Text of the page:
Margaret went into the house and Donny could hear her father shouting at her through the back door.  “Going somewhere with that Granger boy?”

“I'll be back before dark,” Margaret had hollered back.

“I suppose you'll be having supper out?” the minister asked, as Margaret slammed the back door behind her, not bothering to reply.  She didn't need to tell her father she would sooner eat alone in the rain that come home to eat with him.

Margaret wore a denim jacket over her coveralls.  She had a backpack, which Donny assumed contained her book.  The pair crossed the street and walked to Keeley's which was just the other side of the Masada Central School.  They waved to Mr. Pepp when he passed them in his little blue car.  He was headed toward Parkersburg and Margaret wondered out loud where he was going.

“Maybe he has friends over to West Union,” Donny suggested.

“Could be,” Margaret mused.  “He's been around long enough to have met some other teachers, I guess.”

“He's not a hermit,” Donny pointed out.

“You never see him talk to anyone outside of school,” said Margaret.

“He talks to Mr. Jeffers.”

“They're neighbors, so that doesn't count.”

“Sure, it does,” insisted Donny.  “Besides, he talks to parents some times.”

“Only if they talk to him first.”

“He talks to us.”

“Yeah, but he knows us from school.  I mean he never talks to anyone he doesn't know from his job.”

“That's cuz there's no one in Masada he doesn't know from school.”

Margaret couldn't argue that point.  Everyone in town was connected to the school in one way or another.  Either they went to the school or they used to go there or they would go there when they were old enough.  The only exception to that rule was some of the teachers who taught there.  Some of them moved to Masada for their jobs.  That made Margaret wonder how desperate a teacher had to be for work before he or she would take a job here.  “I mean, c'mon,” she said to her friend. “There've gotta be better schools in better towns than this.”

In the Keeley Market, Donny paid for the flour for his mother.  Du Keeley took the boy's money and asked if he had seen Darren and Dwayne Barnes, Velma's brothers.

“They were in here earlier and asked if you'd been in.  “I told 'em you had not and they asked me to let you know they're looking for you.”

“For Donny?”  Margaret asked.

“Actually, they asked about you too, Margaret.”

The two youngsters exchanged glances before thanking Mr. Keeley for his help.

“Be sure to tell your Mama and Daddy I said hello,” the man told Donny. “Tell your daddy I would not be opposed to fishin' one day soon.”

“I'll let him know,” Donny assured the man.  “See you later,” Mr. Keeley.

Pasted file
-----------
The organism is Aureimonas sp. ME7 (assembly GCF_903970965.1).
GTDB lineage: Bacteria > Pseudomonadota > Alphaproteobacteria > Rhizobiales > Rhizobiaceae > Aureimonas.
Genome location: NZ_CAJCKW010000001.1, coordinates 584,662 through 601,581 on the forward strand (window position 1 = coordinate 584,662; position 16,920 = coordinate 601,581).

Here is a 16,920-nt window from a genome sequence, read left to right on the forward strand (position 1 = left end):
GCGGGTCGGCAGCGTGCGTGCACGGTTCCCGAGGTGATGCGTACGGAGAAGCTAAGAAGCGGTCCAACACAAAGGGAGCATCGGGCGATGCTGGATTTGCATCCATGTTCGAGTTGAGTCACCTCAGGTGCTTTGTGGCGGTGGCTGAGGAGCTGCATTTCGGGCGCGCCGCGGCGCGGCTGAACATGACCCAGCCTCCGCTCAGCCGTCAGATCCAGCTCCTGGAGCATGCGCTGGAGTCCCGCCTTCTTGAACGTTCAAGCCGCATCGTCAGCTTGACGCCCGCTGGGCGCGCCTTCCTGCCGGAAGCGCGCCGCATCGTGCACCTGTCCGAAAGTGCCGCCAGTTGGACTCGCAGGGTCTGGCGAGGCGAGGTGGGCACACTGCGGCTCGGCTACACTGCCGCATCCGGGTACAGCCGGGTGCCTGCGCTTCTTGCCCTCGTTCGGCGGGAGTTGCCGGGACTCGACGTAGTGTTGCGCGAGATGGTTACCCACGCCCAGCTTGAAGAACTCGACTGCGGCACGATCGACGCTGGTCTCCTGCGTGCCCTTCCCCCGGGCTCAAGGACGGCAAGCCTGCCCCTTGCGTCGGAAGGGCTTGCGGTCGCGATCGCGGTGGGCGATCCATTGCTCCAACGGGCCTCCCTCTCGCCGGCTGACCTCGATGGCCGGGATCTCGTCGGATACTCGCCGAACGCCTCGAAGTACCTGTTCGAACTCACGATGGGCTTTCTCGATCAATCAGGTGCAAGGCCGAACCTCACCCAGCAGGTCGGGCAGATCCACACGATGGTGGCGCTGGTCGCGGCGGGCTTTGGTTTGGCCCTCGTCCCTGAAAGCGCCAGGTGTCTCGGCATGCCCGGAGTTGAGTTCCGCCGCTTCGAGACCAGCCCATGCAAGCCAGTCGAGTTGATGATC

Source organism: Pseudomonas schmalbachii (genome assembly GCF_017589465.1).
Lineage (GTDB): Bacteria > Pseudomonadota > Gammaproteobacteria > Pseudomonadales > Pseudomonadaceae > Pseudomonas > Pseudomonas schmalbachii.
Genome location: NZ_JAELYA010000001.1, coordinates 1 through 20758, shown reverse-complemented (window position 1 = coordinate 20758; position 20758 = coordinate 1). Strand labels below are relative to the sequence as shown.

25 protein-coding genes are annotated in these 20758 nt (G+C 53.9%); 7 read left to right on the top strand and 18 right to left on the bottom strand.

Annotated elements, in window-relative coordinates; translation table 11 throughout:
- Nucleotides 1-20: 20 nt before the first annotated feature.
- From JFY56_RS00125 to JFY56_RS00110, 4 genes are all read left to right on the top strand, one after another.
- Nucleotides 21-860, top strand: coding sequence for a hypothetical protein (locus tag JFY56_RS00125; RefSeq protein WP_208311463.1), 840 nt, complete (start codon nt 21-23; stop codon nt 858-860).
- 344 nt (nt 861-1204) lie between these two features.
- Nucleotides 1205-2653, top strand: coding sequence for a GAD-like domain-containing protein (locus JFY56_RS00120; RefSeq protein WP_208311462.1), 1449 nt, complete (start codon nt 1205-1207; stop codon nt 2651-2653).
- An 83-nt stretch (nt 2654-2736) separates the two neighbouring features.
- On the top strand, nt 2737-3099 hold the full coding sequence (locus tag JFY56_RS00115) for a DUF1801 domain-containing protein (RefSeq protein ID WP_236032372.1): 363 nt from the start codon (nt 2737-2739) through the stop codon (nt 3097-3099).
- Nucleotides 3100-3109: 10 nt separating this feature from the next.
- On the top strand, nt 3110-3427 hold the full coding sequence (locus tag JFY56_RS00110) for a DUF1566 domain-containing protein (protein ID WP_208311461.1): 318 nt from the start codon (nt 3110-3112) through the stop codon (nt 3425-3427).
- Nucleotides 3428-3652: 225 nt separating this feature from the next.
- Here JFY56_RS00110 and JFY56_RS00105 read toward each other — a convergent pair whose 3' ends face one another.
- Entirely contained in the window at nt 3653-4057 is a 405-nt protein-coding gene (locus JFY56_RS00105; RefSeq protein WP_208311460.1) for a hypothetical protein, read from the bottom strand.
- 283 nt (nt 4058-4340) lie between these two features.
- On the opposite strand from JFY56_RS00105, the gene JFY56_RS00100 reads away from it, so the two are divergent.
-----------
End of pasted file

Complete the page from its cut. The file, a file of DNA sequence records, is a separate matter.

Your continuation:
“Damn,” said Margaret as soon as the market's door swung closed behind them.

Donny didn't need to ask what she was referring too.  Having the Barnes brothers asking about them was not good news.  Those two boys were huge green-eyed linebackers.  There was no question in Donny and Margaret's minds that they would happily rip the arms off anyone who messed with their little sister.

“What I don't get is why they care what I did to Lucille,” Margaret said.  “I never laid a finger on Velma.  Now, I sort of wish I had.  It'd make it worth having to face her brothers.”

In spite of knowing there was no way he and Margaret could defend themselves against the Barnes brothers, Donny laughed.  “Maybe they figure no one else but Velma can stand Lucille, so they're gonna stand up for her to make their sister happy.”

Margaret shrugged and the two made their way up Pig Hill.  Kathleen Granger was sitting on the front step of the trailer.  She was reading a small paperback which she slipped into her dress pocket when she saw the two approaching.  There were three loaves of bread cooling on a rock not far from the fire.

“We got your flour, Mama.  Mr. Keeley didn't have the big bags you like.  He said he'd be happy to bring one up the hill after the truck comes with his delivery.  I told him that would be fine.”

“Good job, Donny.  And hello, Margaret.  Are you planning to hunt with Donny today or would you like to stay here with me?  I have nothing terribly exciting planned, but I am sure the twins will be glad to have you here.”

“Thanks for the invite, Ma'am, but I think I'll tag along with Donny.  I can read my book while he hunts and reading is about all I want to do with the rest of today,” she said.  “I finished The Lord of The Rings this morning and now I plan to start all over again with The Hobbit.”

“I remember when I read that to my children.  I think that was three summers ago.”

“It was,” agreed Donny.

“I don't think May and June liked it that much, but, as I recall, Donny did.”

“You recall right, Mama.  It's one of my favorites.”

“It was Donny who convinced me to read it," said Margaret.  "I've enjoyed every page.”

Kathleen Granger rose from her seat on the step now and went for the loaves of bread.  “These are cool enough now to slice.  Why don't I make some sandwiches for the two of you.  I imagine you'll be in the woods most of today?”

“Yes, Mama.  I'm planning to hunt over on The Coon.  That's where I bagged that hog we've been eating.  Maybe I'll get lucky and another will turn up.”

While Mama packed a bag for lunch, Donny went to one of the sheds for his hunting gear and Margaret folded some wash she found sitting in a basket just inside the trailer's front door.

“Oh, thank you, Margaret,”, said Kate,  “May did the wash this morning early and June was supposed to fold.  Then they remembered that some girl from school had asked them to come over to help her curl her hair.”